Writing Art History Since 2002

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David Brodie on Africa Remix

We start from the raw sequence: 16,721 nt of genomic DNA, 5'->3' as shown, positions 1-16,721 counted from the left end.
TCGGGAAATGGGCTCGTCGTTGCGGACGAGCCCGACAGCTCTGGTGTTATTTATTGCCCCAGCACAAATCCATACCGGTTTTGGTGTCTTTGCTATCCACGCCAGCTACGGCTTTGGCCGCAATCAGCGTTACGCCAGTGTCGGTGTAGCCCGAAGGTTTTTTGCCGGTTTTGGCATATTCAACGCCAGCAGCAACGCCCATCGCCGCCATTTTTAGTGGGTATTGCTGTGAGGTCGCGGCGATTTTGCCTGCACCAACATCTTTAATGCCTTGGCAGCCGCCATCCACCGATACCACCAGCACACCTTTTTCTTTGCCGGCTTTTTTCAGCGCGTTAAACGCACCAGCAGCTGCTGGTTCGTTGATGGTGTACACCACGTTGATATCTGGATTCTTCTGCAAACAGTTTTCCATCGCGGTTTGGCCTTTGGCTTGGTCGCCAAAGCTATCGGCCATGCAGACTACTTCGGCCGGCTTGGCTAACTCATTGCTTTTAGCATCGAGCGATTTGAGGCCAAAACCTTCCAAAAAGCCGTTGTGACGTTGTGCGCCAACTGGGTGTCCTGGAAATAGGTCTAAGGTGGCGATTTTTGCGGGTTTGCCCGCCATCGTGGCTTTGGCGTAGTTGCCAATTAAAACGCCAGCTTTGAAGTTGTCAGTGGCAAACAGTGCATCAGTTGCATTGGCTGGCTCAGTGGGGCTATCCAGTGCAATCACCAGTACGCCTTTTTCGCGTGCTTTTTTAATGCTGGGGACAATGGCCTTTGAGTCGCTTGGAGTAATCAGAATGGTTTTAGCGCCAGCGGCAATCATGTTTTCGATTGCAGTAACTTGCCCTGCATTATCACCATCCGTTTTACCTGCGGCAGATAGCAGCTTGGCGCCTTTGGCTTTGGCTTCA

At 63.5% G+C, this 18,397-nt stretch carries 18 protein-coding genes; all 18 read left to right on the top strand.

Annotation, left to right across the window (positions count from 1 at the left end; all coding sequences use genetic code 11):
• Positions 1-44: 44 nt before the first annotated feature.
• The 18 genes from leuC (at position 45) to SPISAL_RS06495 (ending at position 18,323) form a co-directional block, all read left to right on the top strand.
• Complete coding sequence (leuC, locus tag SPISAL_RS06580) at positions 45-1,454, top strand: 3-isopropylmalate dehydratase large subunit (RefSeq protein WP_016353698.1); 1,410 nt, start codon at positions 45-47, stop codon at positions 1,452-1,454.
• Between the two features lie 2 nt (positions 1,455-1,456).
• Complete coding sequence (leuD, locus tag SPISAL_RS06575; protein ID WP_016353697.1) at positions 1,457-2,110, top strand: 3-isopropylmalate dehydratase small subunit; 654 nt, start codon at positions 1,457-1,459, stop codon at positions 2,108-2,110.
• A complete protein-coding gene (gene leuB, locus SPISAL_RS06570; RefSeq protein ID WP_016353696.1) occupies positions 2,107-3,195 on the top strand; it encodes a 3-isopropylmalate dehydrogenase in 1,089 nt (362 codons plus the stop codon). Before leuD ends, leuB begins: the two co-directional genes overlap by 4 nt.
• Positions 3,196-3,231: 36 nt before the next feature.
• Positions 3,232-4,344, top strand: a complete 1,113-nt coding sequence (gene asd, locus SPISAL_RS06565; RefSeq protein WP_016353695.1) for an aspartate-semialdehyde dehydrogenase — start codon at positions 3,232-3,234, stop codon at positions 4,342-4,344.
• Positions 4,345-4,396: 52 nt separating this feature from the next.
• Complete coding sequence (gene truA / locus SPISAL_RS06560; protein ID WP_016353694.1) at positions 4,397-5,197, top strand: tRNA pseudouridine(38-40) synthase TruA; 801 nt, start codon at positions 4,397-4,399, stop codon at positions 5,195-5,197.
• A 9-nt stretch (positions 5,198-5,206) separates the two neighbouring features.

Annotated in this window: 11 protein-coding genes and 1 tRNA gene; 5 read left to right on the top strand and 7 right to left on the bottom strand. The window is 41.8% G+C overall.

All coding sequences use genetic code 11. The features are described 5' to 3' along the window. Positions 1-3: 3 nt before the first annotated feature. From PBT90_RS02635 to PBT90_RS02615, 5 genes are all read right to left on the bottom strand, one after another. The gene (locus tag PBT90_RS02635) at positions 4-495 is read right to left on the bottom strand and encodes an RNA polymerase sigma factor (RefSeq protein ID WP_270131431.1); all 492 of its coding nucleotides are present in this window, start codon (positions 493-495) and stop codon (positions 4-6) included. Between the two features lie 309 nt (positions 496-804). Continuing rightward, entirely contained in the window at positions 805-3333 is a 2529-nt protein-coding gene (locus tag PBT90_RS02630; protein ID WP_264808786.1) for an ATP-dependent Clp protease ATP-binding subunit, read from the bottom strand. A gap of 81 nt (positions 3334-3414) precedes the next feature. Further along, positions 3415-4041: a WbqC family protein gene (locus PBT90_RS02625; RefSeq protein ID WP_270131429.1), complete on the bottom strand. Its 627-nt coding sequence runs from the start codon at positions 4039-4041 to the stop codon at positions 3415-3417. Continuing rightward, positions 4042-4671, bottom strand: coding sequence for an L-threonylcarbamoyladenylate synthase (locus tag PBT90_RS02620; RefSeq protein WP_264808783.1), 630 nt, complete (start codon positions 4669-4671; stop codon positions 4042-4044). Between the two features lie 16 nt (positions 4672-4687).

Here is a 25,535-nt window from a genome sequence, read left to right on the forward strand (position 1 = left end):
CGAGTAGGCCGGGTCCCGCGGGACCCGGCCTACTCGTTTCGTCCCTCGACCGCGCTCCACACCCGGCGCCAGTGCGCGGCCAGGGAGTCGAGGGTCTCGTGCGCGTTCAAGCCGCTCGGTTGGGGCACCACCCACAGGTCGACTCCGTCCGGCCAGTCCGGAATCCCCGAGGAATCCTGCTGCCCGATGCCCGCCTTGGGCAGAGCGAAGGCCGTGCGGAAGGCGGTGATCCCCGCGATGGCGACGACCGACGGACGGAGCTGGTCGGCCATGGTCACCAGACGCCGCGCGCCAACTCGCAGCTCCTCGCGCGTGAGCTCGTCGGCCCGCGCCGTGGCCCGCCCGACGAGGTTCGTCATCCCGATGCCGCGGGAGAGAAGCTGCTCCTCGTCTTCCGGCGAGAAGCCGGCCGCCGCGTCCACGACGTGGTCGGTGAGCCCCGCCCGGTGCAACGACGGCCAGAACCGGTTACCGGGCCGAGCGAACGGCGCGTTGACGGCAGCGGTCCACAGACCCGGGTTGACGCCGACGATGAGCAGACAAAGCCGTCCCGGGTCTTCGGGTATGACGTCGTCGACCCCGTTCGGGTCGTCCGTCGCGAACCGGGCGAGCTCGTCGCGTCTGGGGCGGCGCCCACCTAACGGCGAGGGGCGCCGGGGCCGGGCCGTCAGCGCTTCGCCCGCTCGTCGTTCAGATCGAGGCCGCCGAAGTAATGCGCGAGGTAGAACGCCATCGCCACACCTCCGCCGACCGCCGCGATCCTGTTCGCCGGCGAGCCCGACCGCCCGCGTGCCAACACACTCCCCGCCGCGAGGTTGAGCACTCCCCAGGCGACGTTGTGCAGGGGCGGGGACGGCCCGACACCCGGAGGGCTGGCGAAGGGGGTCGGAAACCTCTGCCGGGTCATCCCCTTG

Africa Remix is a monster The significance of an event such as Africa Remix<I> being hosted in Johannesburg is, I think, a given. The irony of an African show only coming to Africa three years after it began its tour is also a given, but does not take anything away from the momentousness of the occasion Africa Remix is a monster. There is something of a slight remove, however, a sense of déjà vu, as one walks around the show, seeing so many works that one is already familiar with. Not familiar as objects, but familiar with as reproductions, having seen them in countless magazines and websites over the last three years. And this sense, of Africa Remix as having given birth to its own (mostly played-out) spectacle, should not be underestimated. But presumably this is not an unexpected consequence. Indeed, Africa Remix was the blockbuster that simply had to happen. After a decade of well-documented African and diaspora shows across Europe and the US, an increasing African presence on Biennales (and perhaps, even more importantly for the cynics, an increasing African presence in the galleries and art fairs), an Africa show was needed – a very big one. And here we have it, conceived, at least in its earliest manifestation, by some of the same people that gave us Magiciens de la Terre (1989). Africa Remix is as much a strategic flexing of contemporary European institutional muscle as it is a market-induced phenomenon. Ery Camara, writing in the catalogue to the exhibition A Fiction of Authenticity: Contemporary Africa Abroad (2003), notes that the “role that museums play in articulating and disseminating the <I>strangeness of what is considered African still remains questionable due to the ambivalence and ambiguity of museum discourse”. This ambivalence is, I believe, at the heart of Africa Remix’s rhetoric. “Africa”: there is a declaration, the continent in its entirety. And then, “Remix”: a disavowal coupled to a promissory note. “Remix” implies a radical shift in viewpoint, a re-positioning that allows a drastic re-looking, an implicit disavowal of the notion of a fixed or authentic point of reference or authorship. Remix Theory promises critical conjunctions and ‘grafts’ that are progressive – be it in music, architecture or visual arts – where the hybrid sum is far greater than its parts.The question, of course, is whether Africa Remix delivers on this promise. The answer tends to pull in two directions. Depending on how you look at it, Africa Remix is either a space of productive tension, or it is simply an expedient space Africa Remix is a monster.The show is jammed packed. Bursting, really. This has been a constant criticism as the show has travelled from venue to venue. The cynic in me would argue that this is symptomatic of the mega-show meets mall aesthetic underpinning Africa Remix. However, I realise this is a clear curatorial strategy, intended to evoke the chaos of the bazaar, the taxi rank, the market. And perhaps also something more philanthropic is at play here: to show as much work as possible to art-hungry audiences. But leaving aside this didactic impulse, there is something quite patronising about this strategy: it speaks to the creation of a theatrical spectacle around conditions of contingency and cacophony, which is here deployed as (romantically) irreducibly African.As with its earlier Pompidou incarnation, the exhibition opens with Mounir Fatmi’s Obstacles (2003), an installation comprising show-jumping poles scattered across the opening, some built up, others taken down. Three small wall-mounted screens play video clips and music. A painted wheel of skeletal legs spins on the wall. Opposite this, a wall-text reads: “My Father has lost all his teeth; I can bite him now”. This is a work that asks us to re-orientate ourselves, to move around these obstacles, and to connect this negotiated movement to the artist’s larger allegorical project – the political processes and negotiations of shifting cultural, generational and geographical power relations and strangeness. The protagonist in Fatmi’s videos, The Horseless Man, has all the subdued mania of a fallen aristocrat about him. The relationship between ruler/slave and observer/observed has shifted. The father truly has lost all of his teeth. Or have they perhaps just been pulled?The prevalence of Arab-African artists on the show is notable, and certainly political. A question emerges: How do we now measure otherness? Is he Arab? Is she African? Muslim? The loaded quality of the mask, as object and metaphor, is explored in works by, amongst others, N’dilo Mutima, Hicham Benohoud, and Romuald Hazome. The mask now reveals itself in another incarnation, as tied to Arab and Muslim identity: the burqah, the veil, the headscarf. These things have become, in western media, the most visible markers of difference. And because of this, the work of Algerian artist Omar D. and Morocco’s Yto Barrada and Ymane Fakhir moves beyond the realm of a mere documentary seductiveness (with us playing the part of ethno-tourist voyeurs). They occupy a more urgent space in which political narrative is central.In general, the works I found most compelling were those offering an uncomfortable, jarring effect that dislodges the complacency of current rhetoric. Shady El Noshokaty film, The Tree of My Grandmother’s House: The Dialogue (2001), is a portrait of his family paying homage to a departed family member. With its low-resolution image, hyper-devotional declarations, and call to prayer audible in the background, the work references a radically different mode of media-induced monstrosity: the homemade, web-released, suicide bomber video. The artist notes that the installation is, “a psychological study of the concept of death and philosophies of incarnation, judgment and immortality”. About her work, White Women (2002), Loulou Cherniet writes on her website, “It is undoubtedly a relief for most people who see this film that the filmmaker is a female mulatto”. The premise of the work is simple: eight black men sit around a table and recount stories of their interactions and problems with, as well as general philosophical beliefs about, white Swedish women. The men tell stories that are at once humorous and quite devastating. The storytellers play the role of victim, seemingly outraged by their objectification at the hands of these women who are looking for the much-mythologized “big black dick” (a line from the film). The men are the contemporary manifestation of the noble savage; however, the savages now seek permanent residence in Sweden. With political asylum increasingly difficult to secure, marriage to Swedish women, and fathering children born in Sweden, are far easier means of escaping Africa and ensuring a life of northern European gentility. There are other superb moments. Among them, Bili Bidjocka’s achingly spare installation, Room of Tears (2004), that speaks of a condition of permanent longing. Jane Alexander’s spectacular African Adventure (1999-2002) installation. Joel Andrianomearisoa’s Paravents (2004), a subtly subversive Kaaba form that references Jean Genet’s dramatic poem set at the time of the Algerian war of independence.”Authenticity’s primary structure is the fiction which reproduces it as a figure of a unitary, homogenous belief in the particularism of an African essence,” writes Okwui Enwezor in his contribution to A Fiction of Authenticity. Without disavowing the many brilliant works on display, my overriding sense of Africa Remix is that it promises a new vision, but ultimately doesn’t fulfil its potential. This may simply be an outcome of its old age. Samuel Fosso, Julie Mehretu and others are already playing the global game; they have already been institutionalised, in a sense. Ultimately, I wonder if Africa Remix really offers something more substantial than a new, but equally problematic, version of the game of revealing an authentic Africa? Africa Remix is a monster.David Brodie is an independent curator based in Johannesburg